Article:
Steve Goldsmith reports in Fast Company:
Apps can unleash the power of teams, allowing them to collaborate in real time to monitor the status of their work. Bots automate simpler tasks, like reminding team members of deadlines, or receiving notifications on breaking news. Knowing which to use when is the first step for making your team more productive, then keeping it that way. Bots can enhance apps, help(ing) teams collaborate better, reach decisions faster, or just make things more fun.
The HipChat team gets a lot of value out of bots because we know when to use them and when apps are a better choice. To be fair, not every team spends their days obsessing over the ins and outs for group messaging platforms like we do, so sometimes it isn't always clear what to automate—or even what the options are.
But you don't have to be an engineer to squeeze the most productivity out of your team on whichever collaborative platform your company uses. It's all about deciding what type of task you need to complete. Here's how we make that call, then look for the right means of automating it—or not.
This can be helpful in cases of a simple question-and-answer interaction:
Each of these queries is simple enough for a bot to handle without any additional interaction from the user. Here at HipChat, this is where we see the most opportunity for developers: The demand for this type of bot continues to grow.
- "What's the weather?"
- "Is the site performing?"
- "Did someone respond to that customer?"
However, if the problem is more complex and requires more detail to solve, applications are a much better option. Uber isn’t a workplace tool, but it’s a good example of this distinction, because ordering a ride is a complex request that requires a lot of information, and delivering it is a service that Uber has already spent years refining. So while I can order an Uber using a bot inside HipChat, it's probably better to open the Uber app on my phone, where I'll immediately see a map with my location, the real-time position of the driver, the route of my trip, and a fare estimate all at once. With one click of a button on that interface, a car will pick me up wherever I am.
To take the same action through a bot, I would type "/uber" into HipChat, followed by my address, and then wait for the bot to quote me an ETA. I could then either add or omit any additional information and context, such as car class, type, and driver rating. Sure, this works in practice, but the functionality between a bot and app is night and day.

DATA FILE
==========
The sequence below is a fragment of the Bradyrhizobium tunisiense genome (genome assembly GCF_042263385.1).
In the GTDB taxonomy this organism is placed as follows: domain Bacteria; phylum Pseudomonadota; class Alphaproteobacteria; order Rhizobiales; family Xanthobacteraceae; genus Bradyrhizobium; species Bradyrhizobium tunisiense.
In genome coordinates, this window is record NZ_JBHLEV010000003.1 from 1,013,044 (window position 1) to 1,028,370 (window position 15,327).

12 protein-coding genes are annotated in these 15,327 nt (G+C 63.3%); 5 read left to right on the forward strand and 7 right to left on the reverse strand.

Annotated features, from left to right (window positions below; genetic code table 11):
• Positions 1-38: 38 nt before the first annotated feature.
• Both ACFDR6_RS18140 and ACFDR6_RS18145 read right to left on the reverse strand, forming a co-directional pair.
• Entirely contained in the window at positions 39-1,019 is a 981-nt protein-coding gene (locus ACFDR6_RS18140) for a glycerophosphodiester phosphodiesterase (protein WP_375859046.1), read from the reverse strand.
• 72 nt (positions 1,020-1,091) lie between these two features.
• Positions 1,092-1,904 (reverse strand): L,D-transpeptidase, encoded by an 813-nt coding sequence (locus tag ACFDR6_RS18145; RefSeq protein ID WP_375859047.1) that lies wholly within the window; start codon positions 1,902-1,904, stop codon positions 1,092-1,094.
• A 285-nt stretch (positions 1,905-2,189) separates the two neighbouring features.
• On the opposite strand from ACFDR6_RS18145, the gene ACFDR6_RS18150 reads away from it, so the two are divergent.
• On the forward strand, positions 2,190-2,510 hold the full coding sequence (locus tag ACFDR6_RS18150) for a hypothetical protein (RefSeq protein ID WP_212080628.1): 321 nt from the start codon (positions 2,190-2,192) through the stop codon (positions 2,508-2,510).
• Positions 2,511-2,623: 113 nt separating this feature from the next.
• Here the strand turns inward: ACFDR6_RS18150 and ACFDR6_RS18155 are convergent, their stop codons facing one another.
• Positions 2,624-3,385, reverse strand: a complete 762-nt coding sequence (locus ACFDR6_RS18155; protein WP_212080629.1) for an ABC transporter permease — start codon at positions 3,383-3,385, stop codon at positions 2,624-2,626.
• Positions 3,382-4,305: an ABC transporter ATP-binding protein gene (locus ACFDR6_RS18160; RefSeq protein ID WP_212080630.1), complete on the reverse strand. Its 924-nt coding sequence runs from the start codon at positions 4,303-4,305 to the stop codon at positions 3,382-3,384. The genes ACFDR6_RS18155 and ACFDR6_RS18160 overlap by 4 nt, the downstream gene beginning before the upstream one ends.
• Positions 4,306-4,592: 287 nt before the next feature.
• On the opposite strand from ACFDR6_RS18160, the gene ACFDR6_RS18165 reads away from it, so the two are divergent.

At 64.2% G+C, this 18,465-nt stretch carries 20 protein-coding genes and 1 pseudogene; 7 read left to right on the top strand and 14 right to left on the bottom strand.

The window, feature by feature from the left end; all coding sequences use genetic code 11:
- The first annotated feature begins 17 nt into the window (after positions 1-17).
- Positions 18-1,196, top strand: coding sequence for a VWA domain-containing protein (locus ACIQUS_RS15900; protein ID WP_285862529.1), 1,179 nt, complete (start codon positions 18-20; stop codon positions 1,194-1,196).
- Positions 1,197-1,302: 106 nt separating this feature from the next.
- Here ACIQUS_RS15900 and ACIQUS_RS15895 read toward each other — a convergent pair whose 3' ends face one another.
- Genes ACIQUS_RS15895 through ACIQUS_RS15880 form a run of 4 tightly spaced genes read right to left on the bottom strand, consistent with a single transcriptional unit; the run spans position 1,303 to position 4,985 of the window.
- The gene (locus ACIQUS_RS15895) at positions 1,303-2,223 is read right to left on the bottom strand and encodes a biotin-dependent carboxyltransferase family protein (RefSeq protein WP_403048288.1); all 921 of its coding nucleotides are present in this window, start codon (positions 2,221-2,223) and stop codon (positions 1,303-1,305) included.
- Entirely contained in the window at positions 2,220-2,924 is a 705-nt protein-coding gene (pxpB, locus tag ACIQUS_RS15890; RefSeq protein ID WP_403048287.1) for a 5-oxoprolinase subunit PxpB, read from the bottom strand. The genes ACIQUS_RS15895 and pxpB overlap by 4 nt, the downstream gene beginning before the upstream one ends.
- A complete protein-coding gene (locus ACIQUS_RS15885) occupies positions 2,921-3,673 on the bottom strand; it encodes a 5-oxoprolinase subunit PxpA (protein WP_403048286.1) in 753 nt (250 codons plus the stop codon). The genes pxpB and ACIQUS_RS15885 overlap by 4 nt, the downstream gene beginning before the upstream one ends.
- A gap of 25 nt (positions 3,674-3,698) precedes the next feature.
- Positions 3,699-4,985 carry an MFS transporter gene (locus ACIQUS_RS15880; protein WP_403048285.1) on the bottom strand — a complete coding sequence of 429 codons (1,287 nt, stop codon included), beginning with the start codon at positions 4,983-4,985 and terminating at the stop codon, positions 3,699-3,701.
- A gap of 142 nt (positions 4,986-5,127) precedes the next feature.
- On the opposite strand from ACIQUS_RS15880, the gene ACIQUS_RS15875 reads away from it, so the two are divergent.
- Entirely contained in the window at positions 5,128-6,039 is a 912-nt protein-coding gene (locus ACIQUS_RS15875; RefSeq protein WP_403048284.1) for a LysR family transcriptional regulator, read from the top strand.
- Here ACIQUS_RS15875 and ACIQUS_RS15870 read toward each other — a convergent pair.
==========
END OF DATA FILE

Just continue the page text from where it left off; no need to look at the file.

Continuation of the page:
How does this translate into the workplace? For starters, the appeal of having a bot integration to handle common tasks within a group collaboration platform, like HipChat or Slack, is that all the information and context lives in one shared spot—something that isn't always practical or even necessary if you're ordering an Uber.
So the rule of thumb is actually pretty simple when it comes to team productivity: You might put up with a rudimentary interface or drawn-out process to keep your team in the loop. But bots are only good when they work for you, not when you have to work for the bot by providing more information for it to complete a task.
For instance, our HipChat team is distributed across multiple time zones, and we were recently looking for a better way to communicate what we were working on in lieu of in-person standup meetings. Our team was already assembled in all the right rooms in HipChat. That meant we had a natural spot to share this type of detailed, highly contextual information—so we built a bot to facilitate standups.
Our Standup Bot is meant to let team members update the group on what they've been working on in an organized, useful way. The way it does that is simple: Standup Bot records when team members submit a standup report, prefixed with the command "/standup," then shuffles all of our teammates' reports into the right panel of the HipChat room.
We can view those reports all in one place, morning, noon or night, separate from the hustle and bustle of our chat room. One bot has made collaborating much easier for our engineering team, and it's now standard issue in all our engineering rooms.
In order to incorporate tools like this into your own team’s chat, just start by reviewing the tasks in the daily workflow that can be automated: Which ones are complex tasks, requiring a lot of information in order to get the result you need, and which ones can be accomplished with more straightforward interactions?
If making that determination sounds simple, it is—you don't need to be an expert on bots. Responding to a customer on Twitter, for instance, is Uber-level complexity; you've got to get to the bottom of what they've contacted you about, decide how to formulate a concise response, embed and links, etc. All that means that it's probably best handled through an application—in this case, Twitter itself, or a social media platform like TweetDeck or Hootsuite. Scheduling a team meeting, on the other hand, is a simple interaction because there are only so many variables—date, time, location, number of attendees—meaning it's great for a bot.
Apps can unleash the power of teams, allowing them to do everything from collaborate on documents in real time to monitor the status of their work and even plan trips together. Meanwhile, bots automate some of the simpler tasks, like reminding team members of deadlines, making reservations for a team dinner, or receiving notifications on breaking news. And just knowing which to use when is the first step for making your team more productive, then keeping it that way.
It's true that there's a lot of hype around bots at the moment, but behind it is a really solid idea for extending and personalizing the chat experience for teams of all types. And that goes for the teams that work day in and day out to refine that experience, like ours does here at HipChat—bots and all.